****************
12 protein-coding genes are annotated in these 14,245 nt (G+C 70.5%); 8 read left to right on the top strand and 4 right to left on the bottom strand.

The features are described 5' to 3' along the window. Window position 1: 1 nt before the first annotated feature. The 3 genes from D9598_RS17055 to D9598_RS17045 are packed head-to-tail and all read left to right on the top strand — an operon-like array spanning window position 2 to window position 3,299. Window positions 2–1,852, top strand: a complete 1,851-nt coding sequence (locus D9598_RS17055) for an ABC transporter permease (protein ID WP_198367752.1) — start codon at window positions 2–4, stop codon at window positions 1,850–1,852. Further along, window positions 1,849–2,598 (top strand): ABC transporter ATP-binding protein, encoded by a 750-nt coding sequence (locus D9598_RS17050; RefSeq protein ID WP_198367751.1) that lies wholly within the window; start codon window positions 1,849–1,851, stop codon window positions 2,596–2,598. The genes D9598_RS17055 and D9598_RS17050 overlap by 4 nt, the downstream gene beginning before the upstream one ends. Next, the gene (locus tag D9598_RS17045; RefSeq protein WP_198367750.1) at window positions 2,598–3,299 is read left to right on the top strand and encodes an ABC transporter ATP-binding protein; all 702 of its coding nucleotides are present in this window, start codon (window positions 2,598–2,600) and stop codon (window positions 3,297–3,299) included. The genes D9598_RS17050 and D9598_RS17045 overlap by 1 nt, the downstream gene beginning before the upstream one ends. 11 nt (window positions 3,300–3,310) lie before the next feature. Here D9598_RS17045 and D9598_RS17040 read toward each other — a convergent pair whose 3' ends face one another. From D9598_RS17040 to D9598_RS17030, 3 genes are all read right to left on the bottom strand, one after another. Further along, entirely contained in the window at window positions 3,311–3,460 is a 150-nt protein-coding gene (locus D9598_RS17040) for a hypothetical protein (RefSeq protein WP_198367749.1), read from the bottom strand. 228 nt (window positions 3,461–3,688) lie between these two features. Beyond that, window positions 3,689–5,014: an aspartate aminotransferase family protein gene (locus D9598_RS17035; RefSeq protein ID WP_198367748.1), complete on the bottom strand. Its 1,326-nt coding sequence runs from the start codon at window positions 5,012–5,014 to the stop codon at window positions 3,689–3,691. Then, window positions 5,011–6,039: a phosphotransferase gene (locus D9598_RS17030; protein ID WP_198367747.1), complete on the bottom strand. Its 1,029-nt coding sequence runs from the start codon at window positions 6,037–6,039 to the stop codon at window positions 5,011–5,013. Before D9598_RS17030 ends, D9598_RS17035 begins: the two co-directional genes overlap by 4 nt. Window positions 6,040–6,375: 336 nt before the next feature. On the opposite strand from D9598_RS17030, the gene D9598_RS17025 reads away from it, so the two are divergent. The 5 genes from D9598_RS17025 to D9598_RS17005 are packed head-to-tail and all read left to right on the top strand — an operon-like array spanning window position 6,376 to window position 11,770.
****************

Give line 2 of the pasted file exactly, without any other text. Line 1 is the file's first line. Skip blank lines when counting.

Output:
The features are described 5' to 3' along the window. Window position 1: 1 nt before the first annotated feature. The 3 genes from D9598_RS17055 to D9598_RS17045 are packed head-to-tail and all read left to right on the top strand — an operon-like array spanning window position 2 to window position 3,299. Window positions 2–1,852, top strand: a complete 1,851-nt coding sequence (locus D9598_RS17055) for an ABC transporter permease (protein ID WP_198367752.1) — start codon at window positions 2–4, stop codon at window positions 1,850–1,852. Further along, window positions 1,849–2,598 (top strand): ABC transporter ATP-binding protein, encoded by a 750-nt coding sequence (locus D9598_RS17050; RefSeq protein ID WP_198367751.1) that lies wholly within the window; start codon window positions 1,849–1,851, stop codon window positions 2,596–2,598. The genes D9598_RS17055 and D9598_RS17050 overlap by 4 nt, the downstream gene beginning before the upstream one ends. Next, the gene (locus tag D9598_RS17045; RefSeq protein WP_198367750.1) at window positions 2,598–3,299 is read left to right on the top strand and encodes an ABC transporter ATP-binding protein; all 702 of its coding nucleotides are present in this window, start codon (window positions 2,598–2,600) and stop codon (window positions 3,297–3,299) included. The genes D9598_RS17050 and D9598_RS17045 overlap by 1 nt, the downstream gene beginning before the upstream one ends. 11 nt (window positions 3,300–3,310) lie before the next feature. Here D9598_RS17045 and D9598_RS17040 read toward each other — a convergent pair whose 3' ends face one another. From D9598_RS17040 to D9598_RS17030, 3 genes are all read right to left on the bottom strand, one after another. Further along, entirely contained in the window at window positions 3,311–3,460 is a 150-nt protein-coding gene (locus D9598_RS17040) for a hypothetical protein (RefSeq protein WP_198367749.1), read from the bottom strand. 228 nt (window positions 3,461–3,688) lie between these two features. Beyond that, window positions 3,689–5,014: an aspartate aminotransferase family protein gene (locus D9598_RS17035; RefSeq protein ID WP_198367748.1), complete on the bottom strand. Its 1,326-nt coding sequence runs from the start codon at window positions 5,012–5,014 to the stop codon at window positions 3,689–3,691. Then, window positions 5,011–6,039: a phosphotransferase gene (locus D9598_RS17030; protein ID WP_198367747.1), complete on the bottom strand. Its 1,029-nt coding sequence runs from the start codon at window positions 6,037–6,039 to the stop codon at window positions 5,011–5,013. Before D9598_RS17030 ends, D9598_RS17035 begins: the two co-directional genes overlap by 4 nt. Window positions 6,040–6,375: 336 nt before the next feature. On the opposite strand from D9598_RS17030, the gene D9598_RS17025 reads away from it, so the two are divergent. The 5 genes from D9598_RS17025 to D9598_RS17005 are packed head-to-tail and all read left to right on the top strand — an operon-like array spanning window position 6,376 to window position 11,770.